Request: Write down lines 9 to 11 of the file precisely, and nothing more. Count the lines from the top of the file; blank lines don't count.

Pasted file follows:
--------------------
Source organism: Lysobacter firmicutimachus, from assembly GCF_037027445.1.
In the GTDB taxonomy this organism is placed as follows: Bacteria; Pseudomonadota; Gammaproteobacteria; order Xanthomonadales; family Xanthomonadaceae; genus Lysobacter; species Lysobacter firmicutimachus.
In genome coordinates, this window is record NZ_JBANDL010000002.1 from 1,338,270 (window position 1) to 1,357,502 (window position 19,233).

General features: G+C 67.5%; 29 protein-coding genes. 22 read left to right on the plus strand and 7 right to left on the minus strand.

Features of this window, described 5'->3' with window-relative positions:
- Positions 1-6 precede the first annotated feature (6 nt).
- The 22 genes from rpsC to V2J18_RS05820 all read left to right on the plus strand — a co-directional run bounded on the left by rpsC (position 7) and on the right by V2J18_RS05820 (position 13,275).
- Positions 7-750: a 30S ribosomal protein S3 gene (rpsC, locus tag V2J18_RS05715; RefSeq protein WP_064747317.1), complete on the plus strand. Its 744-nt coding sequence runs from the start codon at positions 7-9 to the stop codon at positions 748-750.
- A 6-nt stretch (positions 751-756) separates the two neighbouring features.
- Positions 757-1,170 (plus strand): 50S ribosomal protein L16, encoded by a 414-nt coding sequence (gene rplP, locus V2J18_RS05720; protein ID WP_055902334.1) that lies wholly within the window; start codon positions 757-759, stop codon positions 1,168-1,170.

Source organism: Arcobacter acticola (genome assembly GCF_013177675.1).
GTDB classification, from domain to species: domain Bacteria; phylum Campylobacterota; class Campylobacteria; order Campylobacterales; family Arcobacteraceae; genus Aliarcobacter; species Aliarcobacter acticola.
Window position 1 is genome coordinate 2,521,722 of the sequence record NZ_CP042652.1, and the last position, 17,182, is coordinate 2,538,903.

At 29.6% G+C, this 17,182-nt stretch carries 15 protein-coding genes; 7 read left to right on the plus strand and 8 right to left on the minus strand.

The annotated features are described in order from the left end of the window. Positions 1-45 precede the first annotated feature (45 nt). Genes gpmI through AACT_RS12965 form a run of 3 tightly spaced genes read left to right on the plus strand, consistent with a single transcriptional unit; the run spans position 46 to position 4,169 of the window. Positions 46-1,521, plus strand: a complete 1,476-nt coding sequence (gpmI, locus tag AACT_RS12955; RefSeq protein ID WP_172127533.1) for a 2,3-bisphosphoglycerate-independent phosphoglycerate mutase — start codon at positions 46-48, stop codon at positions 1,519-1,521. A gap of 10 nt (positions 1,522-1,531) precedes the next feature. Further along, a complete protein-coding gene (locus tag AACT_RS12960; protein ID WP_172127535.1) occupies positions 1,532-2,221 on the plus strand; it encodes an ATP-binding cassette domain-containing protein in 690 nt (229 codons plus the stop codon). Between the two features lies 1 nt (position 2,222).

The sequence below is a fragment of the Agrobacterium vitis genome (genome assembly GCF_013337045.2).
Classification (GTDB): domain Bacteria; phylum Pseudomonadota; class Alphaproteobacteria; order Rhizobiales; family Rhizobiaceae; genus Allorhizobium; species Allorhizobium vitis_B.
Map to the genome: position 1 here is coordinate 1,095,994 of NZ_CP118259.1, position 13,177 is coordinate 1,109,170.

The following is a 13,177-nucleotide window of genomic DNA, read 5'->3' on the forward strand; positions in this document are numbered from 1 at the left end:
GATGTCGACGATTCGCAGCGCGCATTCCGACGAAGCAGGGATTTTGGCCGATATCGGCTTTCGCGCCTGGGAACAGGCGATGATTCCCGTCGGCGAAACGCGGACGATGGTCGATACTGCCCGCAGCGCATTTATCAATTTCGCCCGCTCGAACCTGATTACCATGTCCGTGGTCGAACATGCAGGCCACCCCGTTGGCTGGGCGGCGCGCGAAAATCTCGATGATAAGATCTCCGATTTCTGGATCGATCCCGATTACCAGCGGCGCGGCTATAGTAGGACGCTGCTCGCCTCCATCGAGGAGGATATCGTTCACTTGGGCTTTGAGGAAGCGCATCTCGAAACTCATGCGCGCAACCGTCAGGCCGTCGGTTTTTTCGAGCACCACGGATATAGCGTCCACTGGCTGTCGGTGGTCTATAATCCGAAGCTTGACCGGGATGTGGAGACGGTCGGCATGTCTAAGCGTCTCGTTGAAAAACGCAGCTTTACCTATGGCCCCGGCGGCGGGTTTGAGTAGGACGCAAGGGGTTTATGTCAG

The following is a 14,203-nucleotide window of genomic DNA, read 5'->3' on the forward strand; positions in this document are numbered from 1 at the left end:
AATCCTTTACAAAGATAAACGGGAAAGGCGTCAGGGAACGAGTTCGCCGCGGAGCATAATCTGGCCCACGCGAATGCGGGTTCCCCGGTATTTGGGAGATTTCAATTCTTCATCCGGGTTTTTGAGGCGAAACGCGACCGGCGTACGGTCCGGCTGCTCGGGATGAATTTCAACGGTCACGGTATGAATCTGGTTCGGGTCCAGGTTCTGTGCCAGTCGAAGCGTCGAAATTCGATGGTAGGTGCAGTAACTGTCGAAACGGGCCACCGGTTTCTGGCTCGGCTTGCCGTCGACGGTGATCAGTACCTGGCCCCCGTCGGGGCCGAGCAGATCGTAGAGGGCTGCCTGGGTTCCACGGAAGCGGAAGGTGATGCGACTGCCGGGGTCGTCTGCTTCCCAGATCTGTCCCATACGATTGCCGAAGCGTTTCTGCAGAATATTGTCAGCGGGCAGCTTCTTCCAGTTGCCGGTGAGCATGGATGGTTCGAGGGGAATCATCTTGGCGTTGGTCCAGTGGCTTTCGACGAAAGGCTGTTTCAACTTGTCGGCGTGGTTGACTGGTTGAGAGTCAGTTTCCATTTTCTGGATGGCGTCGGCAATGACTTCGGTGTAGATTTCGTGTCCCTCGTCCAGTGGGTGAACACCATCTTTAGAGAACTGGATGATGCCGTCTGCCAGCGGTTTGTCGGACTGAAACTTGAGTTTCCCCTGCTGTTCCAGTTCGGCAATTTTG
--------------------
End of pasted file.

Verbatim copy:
- A 6-nt stretch (positions 751-756) separates the two neighbouring features.
- Positions 757-1,170 (plus strand): 50S ribosomal protein L16, encoded by a 414-nt coding sequence (gene rplP, locus V2J18_RS05720; protein ID WP_055902334.1) that lies wholly within the window; start codon positions 757-759, stop codon positions 1,168-1,170.

Source organism: Arcobacter acticola (genome assembly GCF_013177675.1).